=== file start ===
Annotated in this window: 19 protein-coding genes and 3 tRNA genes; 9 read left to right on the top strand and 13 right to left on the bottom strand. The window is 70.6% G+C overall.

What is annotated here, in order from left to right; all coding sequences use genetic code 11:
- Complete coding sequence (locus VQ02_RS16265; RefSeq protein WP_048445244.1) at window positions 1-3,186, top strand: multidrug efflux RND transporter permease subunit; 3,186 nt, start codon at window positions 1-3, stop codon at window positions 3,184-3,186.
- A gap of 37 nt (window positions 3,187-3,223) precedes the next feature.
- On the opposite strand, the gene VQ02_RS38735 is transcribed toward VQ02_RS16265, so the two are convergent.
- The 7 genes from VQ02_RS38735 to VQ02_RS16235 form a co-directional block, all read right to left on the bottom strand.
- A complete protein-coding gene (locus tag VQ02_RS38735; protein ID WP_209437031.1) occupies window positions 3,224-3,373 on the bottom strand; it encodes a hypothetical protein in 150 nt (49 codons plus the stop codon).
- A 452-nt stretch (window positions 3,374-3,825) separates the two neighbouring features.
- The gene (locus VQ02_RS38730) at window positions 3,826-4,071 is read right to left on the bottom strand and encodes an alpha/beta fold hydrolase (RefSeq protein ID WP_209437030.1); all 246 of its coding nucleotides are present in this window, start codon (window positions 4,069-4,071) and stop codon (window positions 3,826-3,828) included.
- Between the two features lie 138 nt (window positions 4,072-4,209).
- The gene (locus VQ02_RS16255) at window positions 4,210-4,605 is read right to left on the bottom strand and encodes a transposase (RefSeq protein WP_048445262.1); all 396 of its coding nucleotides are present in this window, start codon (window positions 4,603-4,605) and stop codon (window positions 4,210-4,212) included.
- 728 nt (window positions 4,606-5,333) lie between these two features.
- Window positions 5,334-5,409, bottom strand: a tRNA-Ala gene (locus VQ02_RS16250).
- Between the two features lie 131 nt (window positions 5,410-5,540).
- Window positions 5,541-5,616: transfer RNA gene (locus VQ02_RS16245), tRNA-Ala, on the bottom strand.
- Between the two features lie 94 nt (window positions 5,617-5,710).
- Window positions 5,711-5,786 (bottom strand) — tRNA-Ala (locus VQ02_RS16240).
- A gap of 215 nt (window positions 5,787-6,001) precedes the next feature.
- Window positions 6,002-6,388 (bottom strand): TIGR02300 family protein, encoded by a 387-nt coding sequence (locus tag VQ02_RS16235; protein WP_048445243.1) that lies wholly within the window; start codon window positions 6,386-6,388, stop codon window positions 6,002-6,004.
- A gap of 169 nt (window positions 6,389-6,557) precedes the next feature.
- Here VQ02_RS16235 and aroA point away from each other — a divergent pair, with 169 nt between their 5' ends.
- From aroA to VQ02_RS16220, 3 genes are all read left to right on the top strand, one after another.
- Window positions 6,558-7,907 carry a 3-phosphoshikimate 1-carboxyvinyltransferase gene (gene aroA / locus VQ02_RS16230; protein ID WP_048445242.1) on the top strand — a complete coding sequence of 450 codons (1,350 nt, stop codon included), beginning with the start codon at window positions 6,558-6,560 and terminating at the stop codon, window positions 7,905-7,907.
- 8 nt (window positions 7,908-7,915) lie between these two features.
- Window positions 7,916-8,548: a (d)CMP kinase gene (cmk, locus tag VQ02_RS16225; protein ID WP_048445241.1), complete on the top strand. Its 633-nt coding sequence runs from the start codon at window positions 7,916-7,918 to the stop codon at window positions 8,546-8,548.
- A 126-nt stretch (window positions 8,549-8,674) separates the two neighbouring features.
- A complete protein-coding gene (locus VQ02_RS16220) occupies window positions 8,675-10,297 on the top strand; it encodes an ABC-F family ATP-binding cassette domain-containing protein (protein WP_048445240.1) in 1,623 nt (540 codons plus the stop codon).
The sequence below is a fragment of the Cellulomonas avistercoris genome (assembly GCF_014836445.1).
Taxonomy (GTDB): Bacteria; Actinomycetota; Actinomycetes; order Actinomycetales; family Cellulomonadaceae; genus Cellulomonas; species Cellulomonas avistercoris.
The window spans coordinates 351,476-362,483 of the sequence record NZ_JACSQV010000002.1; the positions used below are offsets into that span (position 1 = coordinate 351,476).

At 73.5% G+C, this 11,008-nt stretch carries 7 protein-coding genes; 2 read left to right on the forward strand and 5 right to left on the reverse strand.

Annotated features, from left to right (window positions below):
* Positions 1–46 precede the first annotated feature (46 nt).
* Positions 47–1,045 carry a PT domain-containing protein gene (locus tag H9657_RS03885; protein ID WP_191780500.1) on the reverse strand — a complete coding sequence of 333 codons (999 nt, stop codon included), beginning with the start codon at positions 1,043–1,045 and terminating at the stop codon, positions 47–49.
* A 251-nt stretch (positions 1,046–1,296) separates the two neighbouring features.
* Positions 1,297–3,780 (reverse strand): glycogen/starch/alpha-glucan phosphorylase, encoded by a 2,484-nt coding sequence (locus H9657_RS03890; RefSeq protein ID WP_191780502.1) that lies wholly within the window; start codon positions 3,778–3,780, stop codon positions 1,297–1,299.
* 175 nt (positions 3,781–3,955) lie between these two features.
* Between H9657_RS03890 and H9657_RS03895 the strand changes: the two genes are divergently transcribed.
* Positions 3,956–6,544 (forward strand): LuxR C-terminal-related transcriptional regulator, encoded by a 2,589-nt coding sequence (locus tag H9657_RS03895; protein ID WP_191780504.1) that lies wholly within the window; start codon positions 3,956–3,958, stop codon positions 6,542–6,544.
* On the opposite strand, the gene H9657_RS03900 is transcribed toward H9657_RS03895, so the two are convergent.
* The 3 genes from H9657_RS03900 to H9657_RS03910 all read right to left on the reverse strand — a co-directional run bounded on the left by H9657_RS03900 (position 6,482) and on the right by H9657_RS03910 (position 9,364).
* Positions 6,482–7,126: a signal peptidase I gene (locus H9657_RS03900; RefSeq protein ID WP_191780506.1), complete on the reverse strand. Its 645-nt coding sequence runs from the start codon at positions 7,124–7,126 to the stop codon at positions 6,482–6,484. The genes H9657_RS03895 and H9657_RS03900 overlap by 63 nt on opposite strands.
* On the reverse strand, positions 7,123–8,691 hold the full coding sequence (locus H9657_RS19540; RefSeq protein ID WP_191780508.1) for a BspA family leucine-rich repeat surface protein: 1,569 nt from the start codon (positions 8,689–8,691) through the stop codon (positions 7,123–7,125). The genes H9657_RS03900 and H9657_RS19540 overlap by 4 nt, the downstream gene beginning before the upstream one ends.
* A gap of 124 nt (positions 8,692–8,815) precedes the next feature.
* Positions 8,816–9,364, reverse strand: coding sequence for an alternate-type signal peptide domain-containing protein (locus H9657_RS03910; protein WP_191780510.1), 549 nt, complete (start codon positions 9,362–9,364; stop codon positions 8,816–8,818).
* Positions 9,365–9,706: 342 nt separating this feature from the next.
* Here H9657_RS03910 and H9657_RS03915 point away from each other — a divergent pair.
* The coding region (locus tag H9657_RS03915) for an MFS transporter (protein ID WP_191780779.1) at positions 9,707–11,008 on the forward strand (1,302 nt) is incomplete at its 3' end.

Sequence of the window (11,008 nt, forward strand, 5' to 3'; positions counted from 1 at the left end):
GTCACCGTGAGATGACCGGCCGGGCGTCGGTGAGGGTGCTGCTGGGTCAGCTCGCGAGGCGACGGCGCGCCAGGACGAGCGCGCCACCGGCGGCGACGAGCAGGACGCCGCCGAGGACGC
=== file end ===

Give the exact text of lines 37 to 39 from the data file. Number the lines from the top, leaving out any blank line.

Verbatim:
* 175 nt (positions 3,781–3,955) lie between these two features.
* Between H9657_RS03890 and H9657_RS03895 the strand changes: the two genes are divergently transcribed.
* Positions 3,956–6,544 (forward strand): LuxR C-terminal-related transcriptional regulator, encoded by a 2,589-nt coding sequence (locus tag H9657_RS03895; protein ID WP_191780504.1) that lies wholly within the window; start codon positions 3,956–3,958, stop codon positions 6,542–6,544.